The University was closed.
But President Whitworth’s interest in it was not ended. In a few years he had become President for a second time. In many ways he was a remarkable man among the pioneers.
George Frederick Whitworth was born in the Town of Boston, Lincolnshire, England, on March 15, 1816. The family moved to Terra [sic] Haute, Indiana, in 1832. He graduated from Hanover College in 1839. He came to the Pacific Coast in 1853 as a pioneer of Presbyterianism in the Pacific Northwest. Clarence B. Bagley has written of him: "Probably no resident of Washington has left so deep an impress upon public affairs of so wide a range. By turns he was teacher, editor, deputy surveyor, civil engineer, clerk in the Indian department, deputy collector of customs, and at all times he was active in religious, moral, temperance and educational work, not only in his own community, but throughout Washington. He was active in putting into operation the infant industries, particularly coal mining. Twice he held the presidency of the university; he served a term in Thurston County as superintendent of public instruction and in his declining years he founded an academy at Sumner in Pierce County, which later was moved to Tacoma and named Whitworth College. This institution passed through many vicissitudes and was later moved to Spokane, where it bids fair to be a school of importance."(80)
While the University remained closed, the Board of Regents held meetings on October 11 and 12 and on December 13, 1867, during which they discussed claims for payments presented by President Whitworth, further evidence by Mr. Bagley about lands and arranged to present the whole case before the approaching session of the Legislature.
That report was placed before the Legislature on December 18, 1867. It is a long one and carries a transcript of the minutes of the meetings where Mr. Bagley was so extensively grilled. It was promptly referred to a special committee consisting of Representatives Park Winans, John W. Brazee and Ira Ward, who reported on January 10, 1868, that the Regents had not thoroughly investigated Mr. Bagley*s books and accounts, saying: "It is true that Mr. Bagley has not kept his books strictly according to rule, yet your committee cannot find any place where they show an intention to cover up or mystify with intent to do wrong." They recommended that Mr. Bagley be paid $814.76 as shown by the committee’s checking
of the accounts and ^1500 for tvro years of service. They also appended a separate report entitled
"Defense of Daniel Bagley."(81)
Bills were introduced and debated to pay Mr. Bagley and to pay Regents for
their services. These bills did not reach final enactment. One bill was enacted on January 28, 1868, which simply named A. A. Denny and W. H. Robertson in place of D. T. Denny and Harvey K. Hines whose terms as Regents had expired. On the same day a Joint Resolution was passed empowering the Regents to settle the claims arising from the land transactions and to re-open the University "by lease or otherwise."(82)
In an attempt to exercise the authority thus given, the Regents inserted an advertisement in the Seattle Intelligencer of April 13, 1868, offering to lease the University for a term of years. This declared: "Propositions to lease it as a sectarian institution will not be entertained." Papers in Olympia, Portland, Salem, San Francisco and Sacramento were requested to give the advertisement six insertions and send bill to B. F. Dennison, President of the Board of Regents.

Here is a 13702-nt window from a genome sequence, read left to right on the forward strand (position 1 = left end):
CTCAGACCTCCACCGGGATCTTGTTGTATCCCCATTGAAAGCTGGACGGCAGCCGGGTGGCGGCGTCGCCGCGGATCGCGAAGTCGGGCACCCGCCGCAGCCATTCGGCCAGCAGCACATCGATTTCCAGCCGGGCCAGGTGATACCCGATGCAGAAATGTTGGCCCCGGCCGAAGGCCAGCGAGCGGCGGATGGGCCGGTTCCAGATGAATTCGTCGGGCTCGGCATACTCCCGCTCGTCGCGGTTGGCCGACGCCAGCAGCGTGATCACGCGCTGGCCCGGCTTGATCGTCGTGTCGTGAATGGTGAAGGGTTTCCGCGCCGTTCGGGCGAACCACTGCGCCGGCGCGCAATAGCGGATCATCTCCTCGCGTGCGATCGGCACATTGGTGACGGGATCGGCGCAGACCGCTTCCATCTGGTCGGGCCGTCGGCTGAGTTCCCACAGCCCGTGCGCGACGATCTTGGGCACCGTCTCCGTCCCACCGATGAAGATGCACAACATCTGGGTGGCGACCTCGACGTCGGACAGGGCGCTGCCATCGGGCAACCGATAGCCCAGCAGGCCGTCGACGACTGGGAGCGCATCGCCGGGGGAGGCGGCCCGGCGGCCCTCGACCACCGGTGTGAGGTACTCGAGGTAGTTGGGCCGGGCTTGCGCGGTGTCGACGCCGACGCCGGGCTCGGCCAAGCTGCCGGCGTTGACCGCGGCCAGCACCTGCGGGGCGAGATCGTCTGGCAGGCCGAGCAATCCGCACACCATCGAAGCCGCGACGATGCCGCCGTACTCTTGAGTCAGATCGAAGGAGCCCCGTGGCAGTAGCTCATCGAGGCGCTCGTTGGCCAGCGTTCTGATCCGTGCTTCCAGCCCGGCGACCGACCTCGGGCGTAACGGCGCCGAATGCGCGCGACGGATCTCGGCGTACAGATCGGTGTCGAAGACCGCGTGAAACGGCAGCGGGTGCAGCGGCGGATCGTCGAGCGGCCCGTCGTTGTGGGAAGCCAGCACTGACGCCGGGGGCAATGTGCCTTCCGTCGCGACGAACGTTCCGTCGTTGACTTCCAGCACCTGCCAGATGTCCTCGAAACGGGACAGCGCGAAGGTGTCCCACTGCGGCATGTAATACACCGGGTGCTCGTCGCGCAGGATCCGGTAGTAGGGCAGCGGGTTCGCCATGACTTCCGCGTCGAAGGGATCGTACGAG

The property was given description as follows:
"The Institution embraces ten acres of ground, well cleared and fenced; the University Building proper; President’s House, Boarding House and Outbuildings, with a good supply of running water. It is pleasantly and beautifully situated in Seattle, W.T., is well suited to school purposes, and is in condition to be occupied immediately."
No satisfactory offer was received and the University remained closed for the greater part of two years.
On April 5, 1869, the Board of Regents signed a rather lengthy advertisement which ran for some time in the Seattle Intelligencer, beginning: "This Institution will be permanently re-opened on Monday, the 12th day of April, 1869, under the charge of Professor J. H. Hall, as President, assisted by such Professors and Assistant Teachers as may be required." Three other smaller advertisements appeared in the same paper under dates of August 30, 1869, August 22, 1870 and August 28, 1871. These were the announcements for those years. Terms of tuition per
session of fourteen weeks ranged from $8.00 in the Primary Department, and $15.00 in the Collegiate Department. Modem languages were introduced at differing rates of tuition - French, $7,00; German, $9.00; and Spanish, $8.00. Another new work was the Commercial Department, $60.00 for "Full Course.” Charges for board remained steadfast at $3.50 per week.
The re-opening encountered difficulties. Three denominational schools had opened in the field. Seattle had built its own school and withdrawn its pupils from the University, while the University buildings had suffered, many moveables having been carried away.
The new President was John Henry Hall, born in New York City, May 4, 1837. He
graduated from the High School there at the age of fourteen. After attending Columbia
University he transferred to Oberlin College. After graduation, he returned to New